Five Australian cities and four in New Zealand will host matches at the Women’s World Cup in 2023, with the tournament kicking off in Auckland and concluding with the final at Sydney’s Stadium Australia.
FIFA made the host city announcement with the World Cup – the first women’s edition to feature 32 teams – a little more than two years away.
“The appointment of the nine host cities represents a major milestone for the next FIFA Women’s World Cup 2023, as well as for players and football fans across Australia, New Zealand and around the world,” FIFA president Gianni Infantino said.
Of the 10 stadiums named to host the 64 matches, two will be in Sydney – including the soon to be completed Sydney Football Stadium – while one has been selected from each of the other host cities.
Those other cities for the Women’s World Cup in the southern hemisphere are Adelaide, Brisbane, Melbourne and Perth in Australia and Dunedin, Hamilton and Wellington.
The decision on where the games will be played was made after an eight-month review process involving each of the 12 candidate cities and 13 stadiums.
Australia and New Zealand will each host one semi-final each with the full schedule to be announced later this year.
“The FIFA Women’s World Cup 2023 will be the biggest sporting event on Australian soil since the Sydney 2000 Olympic Games, showcasing Australia and New Zealand to a global audience of over one billion people,” Football Australia president Chris Nikou said.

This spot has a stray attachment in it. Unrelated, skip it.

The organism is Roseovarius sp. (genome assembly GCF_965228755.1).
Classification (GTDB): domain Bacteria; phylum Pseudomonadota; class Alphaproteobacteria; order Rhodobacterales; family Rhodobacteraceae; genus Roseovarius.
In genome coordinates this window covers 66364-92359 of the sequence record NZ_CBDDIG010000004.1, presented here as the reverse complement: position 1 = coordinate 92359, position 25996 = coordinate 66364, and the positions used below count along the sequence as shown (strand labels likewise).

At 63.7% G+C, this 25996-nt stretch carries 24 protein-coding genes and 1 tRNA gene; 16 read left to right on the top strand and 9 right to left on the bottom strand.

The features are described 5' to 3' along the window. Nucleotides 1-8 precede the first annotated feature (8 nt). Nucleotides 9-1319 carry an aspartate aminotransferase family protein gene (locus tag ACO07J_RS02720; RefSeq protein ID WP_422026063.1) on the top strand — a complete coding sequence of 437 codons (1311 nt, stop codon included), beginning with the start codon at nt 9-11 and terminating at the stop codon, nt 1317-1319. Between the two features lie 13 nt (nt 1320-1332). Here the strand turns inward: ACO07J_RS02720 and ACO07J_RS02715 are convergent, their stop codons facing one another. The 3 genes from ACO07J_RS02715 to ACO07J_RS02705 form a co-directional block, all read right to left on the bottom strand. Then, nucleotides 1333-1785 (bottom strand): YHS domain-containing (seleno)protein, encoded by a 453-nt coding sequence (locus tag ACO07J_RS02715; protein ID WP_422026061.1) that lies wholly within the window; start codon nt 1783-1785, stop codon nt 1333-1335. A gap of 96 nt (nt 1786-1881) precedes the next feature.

“Today’s announcement of the Host Cities and match venues for the tournament is a major milestone in the build-up to the next FIFA Women’s World Cup – a tournament that will unite nations, inspire generations, and provide our diverse and multicultural game with the perfect platform to grow over the coming years.”
The five-week tournament will kick off at Eden Park in Auckland in July 2023.
“It is a privilege to co-host the FIFA Women’s World Cup in 2023 with Australia and we look forward to welcoming the world’s best athletes and their supporters to Aotearoa New Zealand,” New Zealand Football president Johann Wood said.
The host cities and stadiums are:
Adelaide – Hindmarsh Stadium
Auckland – Eden Park
Brisbane – Brisbane Stadium
Dunedin – Dunedin Stadium
Hamilton – Waikato Stadium
Melbourne – Melbourne Rectangular Stadium
Perth – Perth Rectangular Stadium
Sydney – Stadium Australia and Sydney Football Stadium
Wellington – Wellington Stadium